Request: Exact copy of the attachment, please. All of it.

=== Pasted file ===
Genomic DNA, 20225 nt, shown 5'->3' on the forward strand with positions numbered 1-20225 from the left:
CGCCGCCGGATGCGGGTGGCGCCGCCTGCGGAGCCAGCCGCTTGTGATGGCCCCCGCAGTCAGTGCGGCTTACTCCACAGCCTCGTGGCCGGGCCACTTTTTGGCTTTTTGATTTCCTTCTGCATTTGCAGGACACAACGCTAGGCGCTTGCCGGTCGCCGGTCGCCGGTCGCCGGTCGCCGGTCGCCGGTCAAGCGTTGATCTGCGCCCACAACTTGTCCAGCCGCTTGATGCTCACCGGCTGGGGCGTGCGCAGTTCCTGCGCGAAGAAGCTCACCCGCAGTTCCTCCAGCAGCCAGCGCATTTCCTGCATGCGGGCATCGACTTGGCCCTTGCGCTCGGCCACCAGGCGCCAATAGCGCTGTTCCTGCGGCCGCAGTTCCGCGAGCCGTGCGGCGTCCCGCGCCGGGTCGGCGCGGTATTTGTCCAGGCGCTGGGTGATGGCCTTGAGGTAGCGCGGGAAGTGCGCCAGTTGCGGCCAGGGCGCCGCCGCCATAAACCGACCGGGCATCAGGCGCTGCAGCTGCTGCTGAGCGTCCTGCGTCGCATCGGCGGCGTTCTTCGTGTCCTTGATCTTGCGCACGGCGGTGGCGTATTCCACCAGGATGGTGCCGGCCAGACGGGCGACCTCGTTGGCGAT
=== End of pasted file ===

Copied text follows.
Genomic DNA, 20225 nt, shown 5'->3' on the forward strand with positions numbered 1-20225 from the left:
CGCCGCCGGATGCGGGTGGCGCCGCCTGCGGAGCCAGCCGCTTGTGATGGCCCCCGCAGTCAGTGCGGCTTACTCCACAGCCTCGTGGCCGGGCCACTTTTTGGCTTTTTGATTTCCTTCTGCATTTGCAGGACACAACGCTAGGCGCTTGCCGGTCGCCGGTCGCCGGTCGCCGGTCGCCGGTCGCCGGTCAAGCGTTGATCTGCGCCCACAACTTGTCCAGCCGCTTGATGCTCACCGGCTGGGGCGTGCGCAGTTCCTGCGCGAAGAAGCTCACCCGCAGTTCCTCCAGCAGCCAGCGCATTTCCTGCATGCGGGCATCGACTTGGCCCTTGCGCTCGGCCACCAGGCGCCAATAGCGCTGTTCCTGCGGCCGCAGTTCCGCGAGCCGTGCGGCGTCCCGCGCCGGGTCGGCGCGGTATTTGTCCAGGCGCTGGGTGATGGCCTTGAGGTAGCGCGGGAAGTGCGCCAGTTGCGGCCAGGGCGCCGCCGCCATAAACCGACCGGGCATCAGGCGCTGCAGCTGCTGCTGAGCGTCCTGCGTCGCATCGGCGGCGTTCTTCGTGTCCTTGATCTTGCGCACGGCGGTGGCGTATTCCACCAGGATGGTGCCGGCCAGACGGGCGACCTCGTTGGCGAT